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I have a 40 yo male patient who recently moved from Canada and was told he is a "carrier" for hereditary angioedema. He has never had an attack. However, he has a very strong family h/o hereditary angioedema on the maternal side (mom, maternal uncle, maternal grandfather and great grandfather, and one maternal 1st cousin). I am currently checking his labs. He was told at the age of 10 to "never take aspirin or NSAIDs." To your knowledge, is there any contraindication to taking ASA or NSAIDs in patients who have hereditary angioedema?


Your patient’s comment about being a “carrier” for hereditary angioedema is interesting since it is autosomal dominant with variable clinical presentations, even within the same family and presumably with the same mutation. He may develop angioedema episodes in the future but the majority present by the age of 15 years (1-4), so I would recheck his laboratory tests to confirm the diagnosis.

Assuming he has hereditary angioedema, I am not aware of any contraindication of using aspirin or other NSAIDs unless there is a separate intolerance to these drugs. Certainly idiopathic urticaria and angioedema can be aggravated by NSAIDs and occasionally this is limited to select NSAIDs and not the entire class. In general, aspirin and ibuprofen are the most likely to cause exacerbation of idiopathic urticaria and/or angioedema. However, none of the NSAIDs are associated with exacerbation of hereditary angioedema. Rather stress, surgery, menstrual cycles, hormone therapy, and possibly ACE inhibitor therapy are associated with HAE swelling.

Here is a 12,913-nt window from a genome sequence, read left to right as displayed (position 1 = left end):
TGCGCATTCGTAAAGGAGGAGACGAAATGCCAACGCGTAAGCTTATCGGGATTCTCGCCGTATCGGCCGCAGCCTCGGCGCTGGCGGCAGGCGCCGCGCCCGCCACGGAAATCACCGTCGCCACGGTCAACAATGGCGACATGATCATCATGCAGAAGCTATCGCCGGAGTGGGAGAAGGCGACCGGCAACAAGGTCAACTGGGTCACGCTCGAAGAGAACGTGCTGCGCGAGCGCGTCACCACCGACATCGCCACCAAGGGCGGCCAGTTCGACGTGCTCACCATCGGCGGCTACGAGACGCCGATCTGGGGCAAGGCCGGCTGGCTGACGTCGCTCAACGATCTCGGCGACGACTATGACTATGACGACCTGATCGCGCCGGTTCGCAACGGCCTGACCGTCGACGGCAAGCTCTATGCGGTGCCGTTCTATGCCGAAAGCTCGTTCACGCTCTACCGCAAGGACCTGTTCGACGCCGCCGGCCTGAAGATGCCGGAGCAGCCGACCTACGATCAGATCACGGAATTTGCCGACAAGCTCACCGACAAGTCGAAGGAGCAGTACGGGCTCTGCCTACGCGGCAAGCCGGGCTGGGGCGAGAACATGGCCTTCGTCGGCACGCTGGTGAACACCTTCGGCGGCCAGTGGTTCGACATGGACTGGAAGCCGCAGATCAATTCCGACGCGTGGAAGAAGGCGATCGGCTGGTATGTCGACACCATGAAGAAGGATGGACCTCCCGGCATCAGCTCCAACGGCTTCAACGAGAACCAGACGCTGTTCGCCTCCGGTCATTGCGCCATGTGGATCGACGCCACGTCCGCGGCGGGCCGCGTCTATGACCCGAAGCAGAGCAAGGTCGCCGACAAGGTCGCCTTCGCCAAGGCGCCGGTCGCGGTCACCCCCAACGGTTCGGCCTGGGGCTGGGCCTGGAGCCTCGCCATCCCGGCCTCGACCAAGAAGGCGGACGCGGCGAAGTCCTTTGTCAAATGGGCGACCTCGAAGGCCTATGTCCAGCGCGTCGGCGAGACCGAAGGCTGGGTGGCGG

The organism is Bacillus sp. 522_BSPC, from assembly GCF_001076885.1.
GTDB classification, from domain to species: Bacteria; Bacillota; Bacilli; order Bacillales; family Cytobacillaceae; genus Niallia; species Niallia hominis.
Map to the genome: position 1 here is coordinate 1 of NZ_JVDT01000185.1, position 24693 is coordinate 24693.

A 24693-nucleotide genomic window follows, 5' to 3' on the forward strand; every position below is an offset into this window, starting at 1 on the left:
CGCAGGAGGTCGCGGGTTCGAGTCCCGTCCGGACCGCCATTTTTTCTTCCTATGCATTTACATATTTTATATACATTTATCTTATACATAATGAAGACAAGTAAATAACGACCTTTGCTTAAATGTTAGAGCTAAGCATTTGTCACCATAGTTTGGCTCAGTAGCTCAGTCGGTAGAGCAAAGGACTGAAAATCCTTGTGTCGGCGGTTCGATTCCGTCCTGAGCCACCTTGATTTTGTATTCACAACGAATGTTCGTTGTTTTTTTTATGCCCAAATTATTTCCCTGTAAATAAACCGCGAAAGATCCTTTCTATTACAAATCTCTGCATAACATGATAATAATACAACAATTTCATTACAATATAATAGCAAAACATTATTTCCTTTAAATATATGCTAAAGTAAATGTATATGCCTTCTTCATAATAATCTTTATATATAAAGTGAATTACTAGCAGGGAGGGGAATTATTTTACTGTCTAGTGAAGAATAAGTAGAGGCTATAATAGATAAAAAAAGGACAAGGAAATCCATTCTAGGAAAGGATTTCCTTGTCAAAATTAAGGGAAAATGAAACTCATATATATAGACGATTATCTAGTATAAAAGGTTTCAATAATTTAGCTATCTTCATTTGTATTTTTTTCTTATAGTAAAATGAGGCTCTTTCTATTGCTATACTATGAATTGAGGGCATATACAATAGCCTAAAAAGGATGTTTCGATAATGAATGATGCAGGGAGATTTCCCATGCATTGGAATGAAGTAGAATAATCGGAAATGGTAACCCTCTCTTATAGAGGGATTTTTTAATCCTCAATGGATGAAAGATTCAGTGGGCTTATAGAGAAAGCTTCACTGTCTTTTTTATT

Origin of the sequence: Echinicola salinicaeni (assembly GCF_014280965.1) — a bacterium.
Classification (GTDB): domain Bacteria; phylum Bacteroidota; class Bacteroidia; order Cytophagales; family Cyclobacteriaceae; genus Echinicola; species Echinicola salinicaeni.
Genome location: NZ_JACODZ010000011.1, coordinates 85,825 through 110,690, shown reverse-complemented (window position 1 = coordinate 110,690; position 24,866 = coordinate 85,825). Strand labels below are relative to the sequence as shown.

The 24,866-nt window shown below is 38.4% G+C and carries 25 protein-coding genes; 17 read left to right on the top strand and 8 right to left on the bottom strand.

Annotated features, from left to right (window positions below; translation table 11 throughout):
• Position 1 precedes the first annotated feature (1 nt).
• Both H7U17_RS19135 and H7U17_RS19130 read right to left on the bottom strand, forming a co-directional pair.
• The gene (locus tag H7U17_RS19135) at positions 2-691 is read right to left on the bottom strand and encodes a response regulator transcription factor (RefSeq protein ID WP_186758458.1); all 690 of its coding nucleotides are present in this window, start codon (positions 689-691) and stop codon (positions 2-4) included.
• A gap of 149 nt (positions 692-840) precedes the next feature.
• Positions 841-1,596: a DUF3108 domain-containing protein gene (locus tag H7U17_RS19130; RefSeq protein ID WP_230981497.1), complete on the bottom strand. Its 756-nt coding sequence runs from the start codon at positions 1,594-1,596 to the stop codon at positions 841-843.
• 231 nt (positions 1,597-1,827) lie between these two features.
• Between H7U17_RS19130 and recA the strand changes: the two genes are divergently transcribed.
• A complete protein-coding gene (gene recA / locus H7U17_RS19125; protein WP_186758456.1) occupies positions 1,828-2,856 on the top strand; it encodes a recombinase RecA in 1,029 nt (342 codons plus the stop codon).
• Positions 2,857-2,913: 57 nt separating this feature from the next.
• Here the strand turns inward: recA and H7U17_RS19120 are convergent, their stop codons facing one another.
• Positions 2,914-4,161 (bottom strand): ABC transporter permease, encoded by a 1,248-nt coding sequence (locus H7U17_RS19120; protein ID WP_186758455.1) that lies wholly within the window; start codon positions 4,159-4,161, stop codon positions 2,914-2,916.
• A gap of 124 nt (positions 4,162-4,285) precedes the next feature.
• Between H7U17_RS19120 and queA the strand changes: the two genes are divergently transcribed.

In summary, there is no contraindication with ASA or NSAID therapy in individuals with HAE. In light of the absence of symptoms, I would measure a C1 esterase function/antigen and C4 to confirm that your patient has HAE since there is no carrier status to my knowledge.

1. Hereditary angioedema: new findings concerning symptoms, affected organs, and course.
Bork K, Meng G, Staubach P, Hardt J
Am J Med. 2006;119(3):267.
Purpose: Hereditary angioedema (HAE) due to C1 inhibitor deficiency is clinically characterized by relapsing skin swellings, abdominal pain attacks, and life-threatening upper airway obstruction. Our aim was to examine a temporal and spatial pattern of the edema episodes by evaluating the long-term course of hereditary angioedema in order to establish a specific swelling pattern.
Subjects and Methods: Data were generated from 221 patients with C1 inhibitor deficiency by asking them about symptoms they experienced during their edema episodes. Documentation was accomplished through the use of standardized questionnaires.
Results: A total of 131110 edema episodes were observed. Clinical symptoms started at a mean age of 11.2 (SD 7.7) years. During the following cumulative 5736 years, only 370 (6.5%) symptom-free years occurred. Skin swellings, including extremity, facial, genital, and trunk swellings, and abdominal attacks occurred in 97.4% of all edema episodes of the disease. The other episodes were laryngeal edema (0.9%); edema of the soft palate (0.6%); tongue swellings (0.3%); headache episodes (0.7%); episodes affecting urinary bladder (0.3%), chest (0.2%), muscles (0.4%), joints (0.1%), kidneys (0.1%), and esophagus (0.05%), and were partly combined with other edema episodes. The per-patient analysis and the per-episode analysis revealed markedly discrepant results. On average, women had a more severe course of the disease than men. Patients with early onset of clinical symptoms were affected more severely than those with late onset.